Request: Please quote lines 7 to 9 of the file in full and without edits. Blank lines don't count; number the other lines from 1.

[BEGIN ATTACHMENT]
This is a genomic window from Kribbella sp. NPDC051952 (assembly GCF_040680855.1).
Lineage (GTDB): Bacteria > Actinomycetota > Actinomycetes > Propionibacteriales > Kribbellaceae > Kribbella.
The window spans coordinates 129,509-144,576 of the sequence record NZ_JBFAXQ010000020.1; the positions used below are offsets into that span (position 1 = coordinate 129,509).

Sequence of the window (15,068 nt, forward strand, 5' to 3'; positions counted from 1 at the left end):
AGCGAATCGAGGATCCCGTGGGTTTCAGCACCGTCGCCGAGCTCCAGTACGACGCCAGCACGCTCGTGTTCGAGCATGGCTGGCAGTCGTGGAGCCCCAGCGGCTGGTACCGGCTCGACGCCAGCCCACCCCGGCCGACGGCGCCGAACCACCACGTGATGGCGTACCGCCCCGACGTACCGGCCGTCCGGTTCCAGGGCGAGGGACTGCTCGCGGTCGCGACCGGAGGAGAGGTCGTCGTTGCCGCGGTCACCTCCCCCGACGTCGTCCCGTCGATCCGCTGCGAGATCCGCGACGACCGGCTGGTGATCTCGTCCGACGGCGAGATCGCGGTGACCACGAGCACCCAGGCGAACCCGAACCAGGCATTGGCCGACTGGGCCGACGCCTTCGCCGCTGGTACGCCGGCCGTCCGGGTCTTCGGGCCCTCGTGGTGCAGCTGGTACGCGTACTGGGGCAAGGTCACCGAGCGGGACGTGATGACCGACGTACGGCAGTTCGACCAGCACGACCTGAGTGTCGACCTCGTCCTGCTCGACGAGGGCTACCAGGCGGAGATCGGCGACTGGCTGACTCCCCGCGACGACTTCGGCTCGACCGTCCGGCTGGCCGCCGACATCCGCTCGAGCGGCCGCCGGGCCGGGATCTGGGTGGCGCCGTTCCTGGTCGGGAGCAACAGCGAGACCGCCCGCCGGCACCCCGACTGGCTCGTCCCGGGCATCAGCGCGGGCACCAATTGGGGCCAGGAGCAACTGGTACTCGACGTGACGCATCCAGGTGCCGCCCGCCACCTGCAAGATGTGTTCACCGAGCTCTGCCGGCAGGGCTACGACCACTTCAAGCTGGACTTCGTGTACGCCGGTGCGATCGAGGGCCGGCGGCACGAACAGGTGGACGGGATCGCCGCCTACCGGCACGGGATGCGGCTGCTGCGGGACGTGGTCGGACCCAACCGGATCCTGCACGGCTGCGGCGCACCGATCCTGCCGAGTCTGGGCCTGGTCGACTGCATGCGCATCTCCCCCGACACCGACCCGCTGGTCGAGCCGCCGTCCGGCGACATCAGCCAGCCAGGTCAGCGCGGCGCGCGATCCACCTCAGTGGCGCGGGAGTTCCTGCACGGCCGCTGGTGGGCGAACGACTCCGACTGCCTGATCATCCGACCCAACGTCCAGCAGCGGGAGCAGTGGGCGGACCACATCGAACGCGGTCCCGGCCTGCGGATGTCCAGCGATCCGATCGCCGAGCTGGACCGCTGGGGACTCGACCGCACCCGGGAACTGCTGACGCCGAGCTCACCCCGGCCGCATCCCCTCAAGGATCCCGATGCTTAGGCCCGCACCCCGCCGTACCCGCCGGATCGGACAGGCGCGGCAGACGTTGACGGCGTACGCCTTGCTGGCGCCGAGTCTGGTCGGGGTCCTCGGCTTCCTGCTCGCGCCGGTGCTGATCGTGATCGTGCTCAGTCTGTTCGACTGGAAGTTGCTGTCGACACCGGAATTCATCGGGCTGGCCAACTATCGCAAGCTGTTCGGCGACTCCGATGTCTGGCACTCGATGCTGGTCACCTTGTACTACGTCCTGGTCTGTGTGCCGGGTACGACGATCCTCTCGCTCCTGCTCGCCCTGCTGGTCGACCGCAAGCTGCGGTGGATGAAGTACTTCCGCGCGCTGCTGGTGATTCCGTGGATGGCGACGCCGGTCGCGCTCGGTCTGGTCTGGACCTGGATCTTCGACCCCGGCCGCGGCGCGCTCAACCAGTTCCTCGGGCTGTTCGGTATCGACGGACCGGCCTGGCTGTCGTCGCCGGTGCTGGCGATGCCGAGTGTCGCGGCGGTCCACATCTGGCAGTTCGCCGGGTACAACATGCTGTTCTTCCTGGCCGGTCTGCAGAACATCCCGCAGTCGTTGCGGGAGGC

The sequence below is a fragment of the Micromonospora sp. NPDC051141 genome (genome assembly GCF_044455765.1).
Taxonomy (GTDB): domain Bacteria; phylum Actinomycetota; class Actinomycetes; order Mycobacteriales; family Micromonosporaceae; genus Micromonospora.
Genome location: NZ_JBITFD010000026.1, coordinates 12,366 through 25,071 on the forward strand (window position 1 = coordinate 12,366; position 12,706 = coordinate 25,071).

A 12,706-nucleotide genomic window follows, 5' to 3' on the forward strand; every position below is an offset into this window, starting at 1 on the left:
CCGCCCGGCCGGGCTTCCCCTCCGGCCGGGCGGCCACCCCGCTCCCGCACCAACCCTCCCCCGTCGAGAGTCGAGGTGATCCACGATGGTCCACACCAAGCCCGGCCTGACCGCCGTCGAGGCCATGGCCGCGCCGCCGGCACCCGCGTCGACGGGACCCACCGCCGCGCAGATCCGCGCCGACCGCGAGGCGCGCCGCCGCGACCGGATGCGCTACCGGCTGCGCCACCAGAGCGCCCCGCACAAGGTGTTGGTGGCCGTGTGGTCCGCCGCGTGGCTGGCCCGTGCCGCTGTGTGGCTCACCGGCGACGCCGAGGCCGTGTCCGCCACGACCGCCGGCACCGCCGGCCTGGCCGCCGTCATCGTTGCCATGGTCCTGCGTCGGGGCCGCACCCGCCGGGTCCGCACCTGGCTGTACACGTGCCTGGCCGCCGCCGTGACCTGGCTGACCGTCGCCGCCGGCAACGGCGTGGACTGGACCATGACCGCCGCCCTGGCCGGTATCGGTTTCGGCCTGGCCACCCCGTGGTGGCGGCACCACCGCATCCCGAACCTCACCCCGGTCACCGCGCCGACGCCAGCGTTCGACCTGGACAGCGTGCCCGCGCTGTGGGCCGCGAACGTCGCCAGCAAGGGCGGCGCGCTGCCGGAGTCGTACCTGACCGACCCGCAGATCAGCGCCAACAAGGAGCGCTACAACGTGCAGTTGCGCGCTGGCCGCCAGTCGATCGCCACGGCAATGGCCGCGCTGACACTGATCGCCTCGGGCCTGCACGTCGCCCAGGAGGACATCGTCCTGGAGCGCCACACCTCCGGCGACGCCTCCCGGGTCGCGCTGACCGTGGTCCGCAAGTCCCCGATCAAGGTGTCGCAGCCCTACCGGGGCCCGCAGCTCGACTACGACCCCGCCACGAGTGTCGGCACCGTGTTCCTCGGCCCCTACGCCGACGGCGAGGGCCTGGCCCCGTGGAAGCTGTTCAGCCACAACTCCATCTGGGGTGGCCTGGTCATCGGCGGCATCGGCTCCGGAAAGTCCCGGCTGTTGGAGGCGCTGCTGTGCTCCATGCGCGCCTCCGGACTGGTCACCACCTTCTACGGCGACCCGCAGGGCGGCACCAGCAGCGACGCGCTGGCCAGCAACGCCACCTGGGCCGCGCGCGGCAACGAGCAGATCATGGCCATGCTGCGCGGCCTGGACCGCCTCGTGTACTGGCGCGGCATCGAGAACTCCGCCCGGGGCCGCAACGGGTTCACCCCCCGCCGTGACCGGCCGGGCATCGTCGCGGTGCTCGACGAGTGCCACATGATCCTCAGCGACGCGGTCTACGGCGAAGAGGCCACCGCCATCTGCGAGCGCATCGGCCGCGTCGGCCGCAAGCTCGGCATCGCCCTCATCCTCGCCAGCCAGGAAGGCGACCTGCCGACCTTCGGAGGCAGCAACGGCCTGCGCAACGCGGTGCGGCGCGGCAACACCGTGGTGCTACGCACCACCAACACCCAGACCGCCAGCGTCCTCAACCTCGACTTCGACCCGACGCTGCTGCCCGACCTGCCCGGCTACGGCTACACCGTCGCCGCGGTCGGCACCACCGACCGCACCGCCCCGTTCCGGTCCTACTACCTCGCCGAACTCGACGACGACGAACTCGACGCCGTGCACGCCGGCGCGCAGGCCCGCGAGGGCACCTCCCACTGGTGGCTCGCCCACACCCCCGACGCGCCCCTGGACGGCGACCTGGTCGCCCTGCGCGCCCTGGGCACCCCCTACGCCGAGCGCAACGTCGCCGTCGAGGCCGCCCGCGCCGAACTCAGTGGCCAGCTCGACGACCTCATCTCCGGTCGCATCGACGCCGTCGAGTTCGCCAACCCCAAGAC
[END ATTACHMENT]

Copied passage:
Taxonomy (GTDB): domain Bacteria; phylum Actinomycetota; class Actinomycetes; order Mycobacteriales; family Micromonosporaceae; genus Micromonospora.
Genome location: NZ_JBITFD010000026.1, coordinates 12,366 through 25,071 on the forward strand (window position 1 = coordinate 12,366; position 12,706 = coordinate 25,071).

A 12,706-nucleotide genomic window follows, 5' to 3' on the forward strand; every position below is an offset into this window, starting at 1 on the left: